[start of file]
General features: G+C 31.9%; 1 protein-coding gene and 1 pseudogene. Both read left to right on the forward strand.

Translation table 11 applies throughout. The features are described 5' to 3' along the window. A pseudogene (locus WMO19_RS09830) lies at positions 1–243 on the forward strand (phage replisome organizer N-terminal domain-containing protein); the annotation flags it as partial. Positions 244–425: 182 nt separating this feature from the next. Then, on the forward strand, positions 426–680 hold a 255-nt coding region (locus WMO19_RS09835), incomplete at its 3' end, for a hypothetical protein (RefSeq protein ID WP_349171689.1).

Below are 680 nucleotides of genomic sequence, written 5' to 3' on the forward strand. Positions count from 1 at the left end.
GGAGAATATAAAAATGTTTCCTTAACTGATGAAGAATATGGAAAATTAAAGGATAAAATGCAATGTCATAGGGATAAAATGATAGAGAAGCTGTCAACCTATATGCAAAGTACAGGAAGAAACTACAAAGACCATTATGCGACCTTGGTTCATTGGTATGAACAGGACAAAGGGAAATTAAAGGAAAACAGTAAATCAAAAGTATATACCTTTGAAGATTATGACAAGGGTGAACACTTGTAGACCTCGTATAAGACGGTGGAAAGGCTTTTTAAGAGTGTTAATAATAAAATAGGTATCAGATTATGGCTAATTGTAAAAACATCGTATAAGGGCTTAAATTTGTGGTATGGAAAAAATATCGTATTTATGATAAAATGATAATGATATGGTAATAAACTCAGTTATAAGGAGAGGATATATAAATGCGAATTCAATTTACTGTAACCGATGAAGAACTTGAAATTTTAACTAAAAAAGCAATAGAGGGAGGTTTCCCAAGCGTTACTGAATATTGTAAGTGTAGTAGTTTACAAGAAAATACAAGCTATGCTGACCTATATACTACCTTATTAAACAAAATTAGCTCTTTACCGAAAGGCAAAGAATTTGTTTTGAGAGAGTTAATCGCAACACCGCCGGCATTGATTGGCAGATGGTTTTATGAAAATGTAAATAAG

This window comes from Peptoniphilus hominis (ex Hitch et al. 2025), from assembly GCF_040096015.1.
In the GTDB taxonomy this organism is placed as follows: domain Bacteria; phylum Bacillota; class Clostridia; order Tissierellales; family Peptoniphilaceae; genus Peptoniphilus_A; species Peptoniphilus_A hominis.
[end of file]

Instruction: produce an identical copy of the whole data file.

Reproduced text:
General features: G+C 31.9%; 1 protein-coding gene and 1 pseudogene. Both read left to right on the forward strand.

Translation table 11 applies throughout. The features are described 5' to 3' along the window. A pseudogene (locus WMO19_RS09830) lies at positions 1–243 on the forward strand (phage replisome organizer N-terminal domain-containing protein); the annotation flags it as partial. Positions 244–425: 182 nt separating this feature from the next. Then, on the forward strand, positions 426–680 hold a 255-nt coding region (locus WMO19_RS09835), incomplete at its 3' end, for a hypothetical protein (RefSeq protein ID WP_349171689.1).

Below are 680 nucleotides of genomic sequence, written 5' to 3' on the forward strand. Positions count from 1 at the left end.
GGAGAATATAAAAATGTTTCCTTAACTGATGAAGAATATGGAAAATTAAAGGATAAAATGCAATGTCATAGGGATAAAATGATAGAGAAGCTGTCAACCTATATGCAAAGTACAGGAAGAAACTACAAAGACCATTATGCGACCTTGGTTCATTGGTATGAACAGGACAAAGGGAAATTAAAGGAAAACAGTAAATCAAAAGTATATACCTTTGAAGATTATGACAAGGGTGAACACTTGTAGACCTCGTATAAGACGGTGGAAAGGCTTTTTAAGAGTGTTAATAATAAAATAGGTATCAGATTATGGCTAATTGTAAAAACATCGTATAAGGGCTTAAATTTGTGGTATGGAAAAAATATCGTATTTATGATAAAATGATAATGATATGGTAATAAACTCAGTTATAAGGAGAGGATATATAAATGCGAATTCAATTTACTGTAACCGATGAAGAACTTGAAATTTTAACTAAAAAAGCAATAGAGGGAGGTTTCCCAAGCGTTACTGAATATTGTAAGTGTAGTAGTTTACAAGAAAATACAAGCTATGCTGACCTATATACTACCTTATTAAACAAAATTAGCTCTTTACCGAAAGGCAAAGAATTTGTTTTGAGAGAGTTAATCGCAACACCGCCGGCATTGATTGGCAGATGGTTTTATGAAAATGTAAATAAG

This window comes from Peptoniphilus hominis (ex Hitch et al. 2025), from assembly GCF_040096015.1.
In the GTDB taxonomy this organism is placed as follows: domain Bacteria; phylum Bacillota; class Clostridia; order Tissierellales; family Peptoniphilaceae; genus Peptoniphilus_A; species Peptoniphilus_A hominis.